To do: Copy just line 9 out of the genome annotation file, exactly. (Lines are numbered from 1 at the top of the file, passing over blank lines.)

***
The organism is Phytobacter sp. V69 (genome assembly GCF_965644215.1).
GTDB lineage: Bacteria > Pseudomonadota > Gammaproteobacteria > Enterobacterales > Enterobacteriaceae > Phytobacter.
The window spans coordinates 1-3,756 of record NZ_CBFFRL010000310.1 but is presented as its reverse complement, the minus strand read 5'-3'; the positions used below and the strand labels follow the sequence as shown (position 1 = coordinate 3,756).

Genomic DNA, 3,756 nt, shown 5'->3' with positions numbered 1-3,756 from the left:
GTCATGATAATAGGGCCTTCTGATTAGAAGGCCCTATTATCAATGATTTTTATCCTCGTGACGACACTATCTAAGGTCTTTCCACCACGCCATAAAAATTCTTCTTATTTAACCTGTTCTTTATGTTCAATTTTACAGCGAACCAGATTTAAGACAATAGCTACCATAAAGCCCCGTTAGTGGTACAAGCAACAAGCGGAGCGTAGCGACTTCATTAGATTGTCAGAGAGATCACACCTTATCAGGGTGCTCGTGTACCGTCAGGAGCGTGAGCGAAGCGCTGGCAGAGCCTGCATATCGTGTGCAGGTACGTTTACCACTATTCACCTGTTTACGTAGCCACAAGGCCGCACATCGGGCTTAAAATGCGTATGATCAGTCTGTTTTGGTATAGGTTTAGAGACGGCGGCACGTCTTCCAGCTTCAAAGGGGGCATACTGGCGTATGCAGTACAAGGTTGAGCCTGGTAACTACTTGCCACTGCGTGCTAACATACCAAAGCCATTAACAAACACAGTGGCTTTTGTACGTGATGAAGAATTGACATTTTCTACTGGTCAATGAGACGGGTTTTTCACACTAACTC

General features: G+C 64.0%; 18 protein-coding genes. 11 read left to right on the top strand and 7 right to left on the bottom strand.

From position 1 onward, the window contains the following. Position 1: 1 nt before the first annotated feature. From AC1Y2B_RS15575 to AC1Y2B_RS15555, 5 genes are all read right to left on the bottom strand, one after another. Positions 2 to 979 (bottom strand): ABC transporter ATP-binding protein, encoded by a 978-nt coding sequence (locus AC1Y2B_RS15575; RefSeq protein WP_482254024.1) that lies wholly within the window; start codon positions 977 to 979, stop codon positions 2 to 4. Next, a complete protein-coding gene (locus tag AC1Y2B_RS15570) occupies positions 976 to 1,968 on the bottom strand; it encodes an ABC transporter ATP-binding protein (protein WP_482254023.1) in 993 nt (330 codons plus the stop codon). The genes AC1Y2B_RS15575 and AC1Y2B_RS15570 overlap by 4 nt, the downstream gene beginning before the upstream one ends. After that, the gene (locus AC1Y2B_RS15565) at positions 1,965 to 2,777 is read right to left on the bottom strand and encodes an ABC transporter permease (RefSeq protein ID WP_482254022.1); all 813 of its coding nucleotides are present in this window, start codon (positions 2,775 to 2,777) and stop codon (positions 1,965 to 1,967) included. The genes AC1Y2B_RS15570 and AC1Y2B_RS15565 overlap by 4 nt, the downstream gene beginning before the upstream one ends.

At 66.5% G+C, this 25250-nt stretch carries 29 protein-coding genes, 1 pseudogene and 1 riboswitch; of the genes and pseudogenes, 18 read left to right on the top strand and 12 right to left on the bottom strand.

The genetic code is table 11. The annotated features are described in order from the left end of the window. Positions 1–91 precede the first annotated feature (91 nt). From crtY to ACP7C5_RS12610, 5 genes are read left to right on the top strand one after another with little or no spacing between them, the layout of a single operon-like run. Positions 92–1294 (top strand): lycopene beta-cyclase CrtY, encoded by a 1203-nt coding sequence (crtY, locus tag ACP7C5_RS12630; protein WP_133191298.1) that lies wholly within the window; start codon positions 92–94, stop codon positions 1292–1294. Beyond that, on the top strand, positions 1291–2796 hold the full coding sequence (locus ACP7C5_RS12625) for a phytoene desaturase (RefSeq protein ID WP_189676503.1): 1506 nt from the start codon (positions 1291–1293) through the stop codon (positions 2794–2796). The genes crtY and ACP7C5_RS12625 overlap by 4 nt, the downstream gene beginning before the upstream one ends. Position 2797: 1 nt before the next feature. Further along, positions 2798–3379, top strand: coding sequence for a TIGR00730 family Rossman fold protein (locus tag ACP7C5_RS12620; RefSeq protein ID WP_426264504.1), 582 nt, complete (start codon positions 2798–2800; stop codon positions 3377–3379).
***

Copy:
The genetic code is table 11. The annotated features are described in order from the left end of the window. Positions 1–91 precede the first annotated feature (91 nt). From crtY to ACP7C5_RS12610, 5 genes are read left to right on the top strand one after another with little or no spacing between them, the layout of a single operon-like run. Positions 92–1294 (top strand): lycopene beta-cyclase CrtY, encoded by a 1203-nt coding sequence (crtY, locus tag ACP7C5_RS12630; protein WP_133191298.1) that lies wholly within the window; start codon positions 92–94, stop codon positions 1292–1294. Beyond that, on the top strand, positions 1291–2796 hold the full coding sequence (locus ACP7C5_RS12625) for a phytoene desaturase (RefSeq protein ID WP_189676503.1): 1506 nt from the start codon (positions 1291–1293) through the stop codon (positions 2794–2796). The genes crtY and ACP7C5_RS12625 overlap by 4 nt, the downstream gene beginning before the upstream one ends. Position 2797: 1 nt before the next feature. Further along, positions 2798–3379, top strand: coding sequence for a TIGR00730 family Rossman fold protein (locus tag ACP7C5_RS12620; RefSeq protein ID WP_426264504.1), 582 nt, complete (start codon positions 2798–2800; stop codon positions 3377–3379).